A healthy hoof structure is essential to horse welfare and performance, with many owners feeding supplements to aid hoof condition.
Gabriel Rueda-Carrillo and his fellow researchers in Mexico set out to learn more about the mineral profile of horse hooves in a preliminary study.
They wanted to determine whether factors such as body weight, sex, age, and riding disciplines correlated with the hoof mineral profile, and any links with hoof tensile strength.
The researchers, reporting in the journal Frontiers in Veterinary Science, collected 165 samples of equine hoof cuttings from horses from different regions of Mexico. The samples were collected from routine shoeing and trimming.
All horses were free of apparent locomotion problems and were considered clinically healthy.
The samples were analyzed for their mineral composition, and a universal testing machine was used to measure tensile strength.
In all, 63% of the samples were from males, and just over half of all the horses were aged 3 to 5. Most of the horses that were sampled were used for reproduction (36%), while 29% were working animals.
The most abundant mineral found across the samples was potassium, followed by sodium and calcium.
Tensile strength ranged widely, from 1.2 to 45 Newtons per square millimetre. The authors noted previous research showing that the properties of keratine-based materials are strongly influenced by their state of hydration. This, they said, could explain the differences in tensile strength found in the study.
The researchers found some patterns in the mineral composition but, overall, they found no evident connection between sex, ages, breeds, and riding disciplines from the different regions and the mineral composition of the hoof or its tensile strength.
Females had higher amounts of zinc than males. Animals aged under 3 had lower sodium than those aged 3 to 5.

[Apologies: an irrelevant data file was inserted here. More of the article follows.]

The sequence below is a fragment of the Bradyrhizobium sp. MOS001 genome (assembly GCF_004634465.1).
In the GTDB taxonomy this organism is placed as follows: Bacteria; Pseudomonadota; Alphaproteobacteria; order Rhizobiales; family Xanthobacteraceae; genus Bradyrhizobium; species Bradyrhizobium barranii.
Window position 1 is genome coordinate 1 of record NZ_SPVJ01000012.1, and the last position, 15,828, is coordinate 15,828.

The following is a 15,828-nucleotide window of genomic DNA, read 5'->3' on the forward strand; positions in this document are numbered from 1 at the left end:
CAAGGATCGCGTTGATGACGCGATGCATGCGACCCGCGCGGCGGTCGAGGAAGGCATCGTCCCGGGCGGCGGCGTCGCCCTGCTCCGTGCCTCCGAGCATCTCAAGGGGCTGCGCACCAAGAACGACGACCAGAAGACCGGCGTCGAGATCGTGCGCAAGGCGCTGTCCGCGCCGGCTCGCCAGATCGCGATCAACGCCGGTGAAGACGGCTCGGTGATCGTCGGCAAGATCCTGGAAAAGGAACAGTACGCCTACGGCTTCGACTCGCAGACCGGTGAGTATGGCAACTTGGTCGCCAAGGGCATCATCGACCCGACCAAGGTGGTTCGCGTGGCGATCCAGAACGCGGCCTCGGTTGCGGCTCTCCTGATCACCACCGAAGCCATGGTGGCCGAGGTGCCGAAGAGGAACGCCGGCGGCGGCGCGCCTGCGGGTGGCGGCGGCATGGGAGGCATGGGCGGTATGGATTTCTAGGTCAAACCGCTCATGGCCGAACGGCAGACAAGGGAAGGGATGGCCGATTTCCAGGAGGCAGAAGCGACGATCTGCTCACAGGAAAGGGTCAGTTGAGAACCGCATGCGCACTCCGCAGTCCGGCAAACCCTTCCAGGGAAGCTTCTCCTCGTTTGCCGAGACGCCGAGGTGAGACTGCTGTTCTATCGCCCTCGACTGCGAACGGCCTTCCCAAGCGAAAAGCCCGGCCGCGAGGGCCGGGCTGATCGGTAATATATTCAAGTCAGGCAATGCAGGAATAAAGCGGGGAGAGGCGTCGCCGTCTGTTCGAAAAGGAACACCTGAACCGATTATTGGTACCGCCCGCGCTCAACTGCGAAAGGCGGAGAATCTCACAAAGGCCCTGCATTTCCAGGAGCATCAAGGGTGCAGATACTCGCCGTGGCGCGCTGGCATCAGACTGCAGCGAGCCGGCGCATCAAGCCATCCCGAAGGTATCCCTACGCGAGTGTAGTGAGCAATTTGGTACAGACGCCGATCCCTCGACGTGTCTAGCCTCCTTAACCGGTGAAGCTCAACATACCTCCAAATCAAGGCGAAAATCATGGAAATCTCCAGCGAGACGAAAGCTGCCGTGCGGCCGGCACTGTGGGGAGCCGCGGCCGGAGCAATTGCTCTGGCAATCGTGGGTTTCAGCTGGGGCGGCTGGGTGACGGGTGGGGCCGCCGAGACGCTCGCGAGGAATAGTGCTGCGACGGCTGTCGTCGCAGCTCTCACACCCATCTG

Horses used for reproduction had lower magnesium concentrations than those used for racing and working.
Tensile strength was similar between demographic characteristics, they reported.
Horses from the Santa Gertrudis military ranch had higher levels of calcium, selenium and sodium compared with horses from other sampling locations.
Copper was higher in the racehorse samples, while potassium was higher in horses from the Presidential General Staff.
The study team said their results provide the first profile and established references for mineral profiles from Mexican horses with different characteristics.
“Overall,” they concluded, “there was no evident connection between sex, ages, breeds, and riding disciplines from different regions of Mexico and the mineral composition of the hoof or its tensile strength. Further research should focus on the relation on specific feeding regimes, horse individual characteristic, hoof mineral contents, and tensile strength.”
The study team comprised Rueda-Carrillo, René Rosiles-Martínez, Anaid Ireri Hernández-García and Francisco Trigo-Tavera, all with the National Autonomous University of Mexico; and Einar Vargas-Bello-Pérez, the University of Copenhagen.
Rueda-Carrillo G, Rosiles-Martínez R, Hernández-García AI, Vargas-Bello-Pérez E and Trigo-Tavera FJ (2022) Preliminary Study on the Connection Between the Mineral Profile of Horse Hooves and Tensile Strength Based on Body Weight, Sex, Age, Sampling Location, and Riding Disciplines. Front. Vet. Sci. 8:763935. doi: 10.3389/fvets.2021.763935